An analysis of the trail of tears and indian removal act of 1830s

Such agreements set the stage for the justification of mass removal. The cost of the emigration of all such shall also be borne by the United States, and good and suitable ways opened, and provisions procured for their comfort, accommodation, and support, by the way, and provisions for twelve months after their arrival The Georgia legislature annulled the Cherokee constitution and ordered seizure of their lands.

An analysis of the trail of tears and indian removal act of 1830s

U.S. Government’s Removal Policy

Visit Website Did you know? Indian removal took place in the Northern states as well. In Illinois and Wisconsin, for example, the bloody Black Hawk War in opened to white settlement millions of acres of land that had belonged to the Sauk, Fox and other native nations.

But their land, located in parts of GeorgiaAlabamaNorth CarolinaFlorida and Tennesseewas valuable, and it grew to be more coveted as white settlers flooded the region.

They wanted that land and they would do almost anything to get it. They stole livestock; burned and looted houses and towns; committed mass murder ; and squatted on land that did not belong to them. Several states passed laws limiting Native American sovereignty and rights and encroaching on their territory.

In a few cases, such as Cherokee Nation v. Georgia and Worcester v. Georgiathe U. As president, he continued this crusade. The law required the government to negotiate removal treaties fairly, voluntarily and peacefully: It did not permit the president or anyone else to coerce Native nations into giving up their land.

However, President Jackson and his government frequently ignored the letter of the law and forced Native Americans to vacate lands they had lived on for generations. In the winter ofunder threat of invasion by the U. Army, the Choctaw became the first nation to be expelled from its land altogether.

Thousands of people died along the way.

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Inthe federal government drove the Creeks from their land for the last time: The Cherokee people were divided: Some wanted to stay and fight.

Others thought it was more pragmatic to agree to leave in exchange for money and other concessions. To the federal government, the treaty was a done deal, but many of the Cherokee felt betrayed; fter all, the negotiators did not represent the tribal government or anyone else.

Senate protesting the treaty.

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Byonly about 2, Cherokees had left their Georgia homeland for Indian territory. Scott and his troops forced the Cherokee into stockades at bayonet point while whites looted their homes and belongings.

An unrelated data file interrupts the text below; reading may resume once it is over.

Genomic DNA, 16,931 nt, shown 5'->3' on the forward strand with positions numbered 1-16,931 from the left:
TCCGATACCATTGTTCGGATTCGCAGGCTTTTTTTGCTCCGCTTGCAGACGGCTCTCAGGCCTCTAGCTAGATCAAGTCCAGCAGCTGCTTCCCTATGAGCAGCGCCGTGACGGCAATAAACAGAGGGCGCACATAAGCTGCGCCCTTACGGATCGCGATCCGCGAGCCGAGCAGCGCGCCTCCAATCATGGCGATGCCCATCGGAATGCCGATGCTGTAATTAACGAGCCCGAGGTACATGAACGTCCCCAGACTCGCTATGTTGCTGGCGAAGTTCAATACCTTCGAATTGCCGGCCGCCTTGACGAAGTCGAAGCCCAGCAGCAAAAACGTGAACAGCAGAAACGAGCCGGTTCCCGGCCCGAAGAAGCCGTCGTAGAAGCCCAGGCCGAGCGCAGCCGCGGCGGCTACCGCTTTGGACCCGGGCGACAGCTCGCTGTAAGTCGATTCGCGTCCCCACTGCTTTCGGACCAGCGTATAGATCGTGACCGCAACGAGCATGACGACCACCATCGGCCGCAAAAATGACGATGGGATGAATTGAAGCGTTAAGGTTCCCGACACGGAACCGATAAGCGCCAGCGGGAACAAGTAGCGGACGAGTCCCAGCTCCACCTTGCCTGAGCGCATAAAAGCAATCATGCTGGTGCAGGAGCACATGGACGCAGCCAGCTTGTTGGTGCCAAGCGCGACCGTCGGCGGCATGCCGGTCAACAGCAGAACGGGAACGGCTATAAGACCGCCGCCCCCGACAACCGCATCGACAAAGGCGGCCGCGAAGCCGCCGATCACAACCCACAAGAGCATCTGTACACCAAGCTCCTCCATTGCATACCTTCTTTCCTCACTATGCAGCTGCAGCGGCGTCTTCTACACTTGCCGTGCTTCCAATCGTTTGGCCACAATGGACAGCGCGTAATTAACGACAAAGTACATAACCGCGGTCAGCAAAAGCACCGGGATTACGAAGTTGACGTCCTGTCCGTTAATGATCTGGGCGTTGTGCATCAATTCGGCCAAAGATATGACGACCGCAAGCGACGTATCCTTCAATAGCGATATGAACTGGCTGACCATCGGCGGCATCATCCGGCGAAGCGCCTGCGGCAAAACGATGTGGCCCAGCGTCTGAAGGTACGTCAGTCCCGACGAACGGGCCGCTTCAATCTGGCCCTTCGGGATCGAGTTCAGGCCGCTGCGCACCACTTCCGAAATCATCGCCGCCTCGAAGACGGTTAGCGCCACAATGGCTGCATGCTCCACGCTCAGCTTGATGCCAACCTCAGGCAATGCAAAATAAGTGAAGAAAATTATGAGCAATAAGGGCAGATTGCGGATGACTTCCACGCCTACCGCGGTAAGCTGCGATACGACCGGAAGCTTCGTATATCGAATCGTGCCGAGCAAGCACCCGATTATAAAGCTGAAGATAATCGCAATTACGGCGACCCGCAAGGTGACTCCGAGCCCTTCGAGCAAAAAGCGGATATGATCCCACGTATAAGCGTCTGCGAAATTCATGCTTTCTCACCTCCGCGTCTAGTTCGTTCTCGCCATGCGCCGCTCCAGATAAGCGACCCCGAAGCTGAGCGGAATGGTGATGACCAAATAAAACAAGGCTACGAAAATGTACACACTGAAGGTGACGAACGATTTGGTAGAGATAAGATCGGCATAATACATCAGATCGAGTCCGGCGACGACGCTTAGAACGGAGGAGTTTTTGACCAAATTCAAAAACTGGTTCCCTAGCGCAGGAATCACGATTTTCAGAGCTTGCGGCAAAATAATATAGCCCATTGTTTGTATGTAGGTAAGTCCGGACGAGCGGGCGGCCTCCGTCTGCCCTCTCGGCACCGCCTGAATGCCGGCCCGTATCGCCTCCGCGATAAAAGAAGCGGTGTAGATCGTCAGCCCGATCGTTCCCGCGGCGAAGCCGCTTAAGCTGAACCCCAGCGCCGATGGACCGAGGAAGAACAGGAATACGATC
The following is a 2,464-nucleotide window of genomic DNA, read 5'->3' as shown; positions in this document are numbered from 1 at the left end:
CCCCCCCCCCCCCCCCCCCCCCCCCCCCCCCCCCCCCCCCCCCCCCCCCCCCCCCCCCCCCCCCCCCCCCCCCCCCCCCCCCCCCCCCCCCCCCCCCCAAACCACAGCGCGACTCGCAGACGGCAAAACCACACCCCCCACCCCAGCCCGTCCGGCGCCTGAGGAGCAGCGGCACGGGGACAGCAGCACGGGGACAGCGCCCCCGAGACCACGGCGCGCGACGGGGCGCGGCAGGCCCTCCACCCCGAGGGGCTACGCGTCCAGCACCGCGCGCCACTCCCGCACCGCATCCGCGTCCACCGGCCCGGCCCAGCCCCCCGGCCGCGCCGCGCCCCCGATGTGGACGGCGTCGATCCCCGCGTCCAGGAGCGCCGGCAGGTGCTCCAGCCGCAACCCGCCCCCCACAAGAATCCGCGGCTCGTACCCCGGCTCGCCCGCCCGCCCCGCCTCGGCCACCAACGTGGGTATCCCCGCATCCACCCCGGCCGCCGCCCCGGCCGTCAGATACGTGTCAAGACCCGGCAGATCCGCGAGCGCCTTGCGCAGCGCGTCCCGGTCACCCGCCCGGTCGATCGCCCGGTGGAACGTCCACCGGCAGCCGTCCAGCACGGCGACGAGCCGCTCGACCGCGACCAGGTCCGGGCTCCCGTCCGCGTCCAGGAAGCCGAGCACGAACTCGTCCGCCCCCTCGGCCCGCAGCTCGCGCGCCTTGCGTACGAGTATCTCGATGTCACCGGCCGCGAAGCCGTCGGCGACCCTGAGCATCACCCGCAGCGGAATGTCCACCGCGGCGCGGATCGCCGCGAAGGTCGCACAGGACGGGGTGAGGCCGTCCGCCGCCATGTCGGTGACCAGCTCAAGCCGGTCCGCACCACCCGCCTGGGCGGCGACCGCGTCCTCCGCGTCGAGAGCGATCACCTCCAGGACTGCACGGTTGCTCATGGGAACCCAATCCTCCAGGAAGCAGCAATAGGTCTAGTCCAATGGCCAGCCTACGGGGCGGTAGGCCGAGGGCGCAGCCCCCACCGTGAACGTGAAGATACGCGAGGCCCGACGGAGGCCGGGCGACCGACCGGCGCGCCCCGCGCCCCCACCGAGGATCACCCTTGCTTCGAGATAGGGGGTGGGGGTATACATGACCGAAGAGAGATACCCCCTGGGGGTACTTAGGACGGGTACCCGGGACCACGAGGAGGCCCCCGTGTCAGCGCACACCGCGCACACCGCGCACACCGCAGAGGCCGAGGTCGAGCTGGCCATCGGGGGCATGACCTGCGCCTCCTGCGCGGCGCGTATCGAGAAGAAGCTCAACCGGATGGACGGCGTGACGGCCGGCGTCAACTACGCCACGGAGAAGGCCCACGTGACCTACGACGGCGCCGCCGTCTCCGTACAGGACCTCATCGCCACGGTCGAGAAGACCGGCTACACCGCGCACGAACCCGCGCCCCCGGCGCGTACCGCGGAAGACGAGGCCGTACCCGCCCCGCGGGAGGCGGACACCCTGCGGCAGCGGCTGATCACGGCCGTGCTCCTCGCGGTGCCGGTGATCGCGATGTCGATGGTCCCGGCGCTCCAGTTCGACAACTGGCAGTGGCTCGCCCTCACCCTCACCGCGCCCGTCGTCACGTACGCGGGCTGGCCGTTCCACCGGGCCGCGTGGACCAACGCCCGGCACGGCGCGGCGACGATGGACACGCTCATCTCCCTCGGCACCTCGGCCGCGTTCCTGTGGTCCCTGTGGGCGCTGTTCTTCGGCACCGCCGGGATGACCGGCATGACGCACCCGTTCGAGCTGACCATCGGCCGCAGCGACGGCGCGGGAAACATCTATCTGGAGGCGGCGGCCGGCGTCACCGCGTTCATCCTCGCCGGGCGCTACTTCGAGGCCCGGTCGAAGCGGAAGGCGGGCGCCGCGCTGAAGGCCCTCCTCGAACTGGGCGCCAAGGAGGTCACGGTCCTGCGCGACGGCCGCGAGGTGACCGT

Then, they marched the Indians more than 1, miles to Indian territory. Whooping cough, typhus, dysentery, cholera and starvation were epidemic along the way, and historians estimate that more than 5, Cherokee died as a result of the journey.

Bytens of thousands of Native Americans had been driven off of their land in the southeastern states and forced to move across the Mississippi to Indian territory. InOklahoma became a state and Indian territory was gone for good.

NATIVE HISTORY ASSOCIATION - The Indian Removal Act of

Start your free trial today.The Indian Removal Act of authorized Pres. Andrew Jackson to accelerate the westward movement of Europeans by relocating Indian tribes to unsettled land west of the Mississippi River. While the act had explicitly provided for the purchase of land from willing parties, the Cherokee, Choctaw, Chickasaw, Creek, and Seminole had little desire.

Unlike the "Trail of Tears" that took place in a single, dreadful moment, in , in which several thousand Cherokee people were sent on a death march to the West, the removals of the Seminole people from Florida began earlier and lasted 20 years longer.

Following the election of Andrew Jackson in , long-held desires for the lands of the Cherokee, Choctaw, Creek, Chickasaw and Seminole Indians came to fruition with the federal Indian Removal Act .

An analysis of the trail of tears and indian removal act of 1830s

They were moved towards the west along the Trail of Tears. Of the 11, Cherokees moved in , about 4, died along the way. The five major tribes affected by the Indian Removal Act were the Cherokee, Chickasaw, Choctaw, Creek, and Seminole. The Indian Removal Act of was designed to remove all Indians east of the Mississippi River out west into what is now known as Oklahoma.

There are several reasons why Indian removal occurred. Most importantly, expanding white settlements were inevitable as the population grew. In the modern era, it's become increasingly common for presidents to send troops into battle without authorization from Congress -- a practice many argue is.

Ralph Waldo Emerson's Letter